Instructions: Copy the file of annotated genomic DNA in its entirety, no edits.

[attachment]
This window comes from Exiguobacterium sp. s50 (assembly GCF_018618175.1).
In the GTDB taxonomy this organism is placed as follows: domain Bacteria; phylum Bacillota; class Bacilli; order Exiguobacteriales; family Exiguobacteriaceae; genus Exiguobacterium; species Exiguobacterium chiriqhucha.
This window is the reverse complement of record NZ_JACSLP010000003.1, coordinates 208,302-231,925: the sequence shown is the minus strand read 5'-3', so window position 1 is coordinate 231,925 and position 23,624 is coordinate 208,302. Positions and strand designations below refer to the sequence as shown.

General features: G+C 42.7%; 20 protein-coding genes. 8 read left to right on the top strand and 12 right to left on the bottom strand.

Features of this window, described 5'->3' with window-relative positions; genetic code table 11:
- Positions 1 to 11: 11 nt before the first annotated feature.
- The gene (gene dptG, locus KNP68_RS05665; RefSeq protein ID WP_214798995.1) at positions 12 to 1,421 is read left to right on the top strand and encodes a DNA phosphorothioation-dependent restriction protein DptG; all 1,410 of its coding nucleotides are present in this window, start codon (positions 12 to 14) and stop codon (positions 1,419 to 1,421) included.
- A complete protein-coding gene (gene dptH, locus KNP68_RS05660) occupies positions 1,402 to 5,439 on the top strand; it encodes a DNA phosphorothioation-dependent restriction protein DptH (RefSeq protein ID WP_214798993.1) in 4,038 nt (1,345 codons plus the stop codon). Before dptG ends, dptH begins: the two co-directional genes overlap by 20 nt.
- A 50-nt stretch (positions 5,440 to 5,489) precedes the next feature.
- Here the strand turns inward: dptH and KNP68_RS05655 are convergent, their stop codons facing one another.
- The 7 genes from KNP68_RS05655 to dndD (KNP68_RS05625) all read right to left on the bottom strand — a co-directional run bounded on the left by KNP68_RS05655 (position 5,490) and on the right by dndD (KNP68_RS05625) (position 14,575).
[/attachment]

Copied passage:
This window comes from Exiguobacterium sp. s50 (assembly GCF_018618175.1).
In the GTDB taxonomy this organism is placed as follows: domain Bacteria; phylum Bacillota; class Bacilli; order Exiguobacteriales; family Exiguobacteriaceae; genus Exiguobacterium; species Exiguobacterium chiriqhucha.
This window is the reverse complement of record NZ_JACSLP010000003.1, coordinates 208,302-231,925: the sequence shown is the minus strand read 5'-3', so window position 1 is coordinate 231,925 and position 23,624 is coordinate 208,302. Positions and strand designations below refer to the sequence as shown.

General features: G+C 42.7%; 20 protein-coding genes. 8 read left to right on the top strand and 12 right to left on the bottom strand.

Features of this window, described 5'->3' with window-relative positions; genetic code table 11:
- Positions 1 to 11: 11 nt before the first annotated feature.
- The gene (gene dptG, locus KNP68_RS05665; RefSeq protein ID WP_214798995.1) at positions 12 to 1,421 is read left to right on the top strand and encodes a DNA phosphorothioation-dependent restriction protein DptG; all 1,410 of its coding nucleotides are present in this window, start codon (positions 12 to 14) and stop codon (positions 1,419 to 1,421) included.
- A complete protein-coding gene (gene dptH, locus KNP68_RS05660) occupies positions 1,402 to 5,439 on the top strand; it encodes a DNA phosphorothioation-dependent restriction protein DptH (RefSeq protein ID WP_214798993.1) in 4,038 nt (1,345 codons plus the stop codon). Before dptG ends, dptH begins: the two co-directional genes overlap by 20 nt.
- A 50-nt stretch (positions 5,440 to 5,489) precedes the next feature.
- Here the strand turns inward: dptH and KNP68_RS05655 are convergent, their stop codons facing one another.
- The 7 genes from KNP68_RS05655 to dndD (KNP68_RS05625) all read right to left on the bottom strand — a co-directional run bounded on the left by KNP68_RS05655 (position 5,490) and on the right by dndD (KNP68_RS05625) (position 14,575).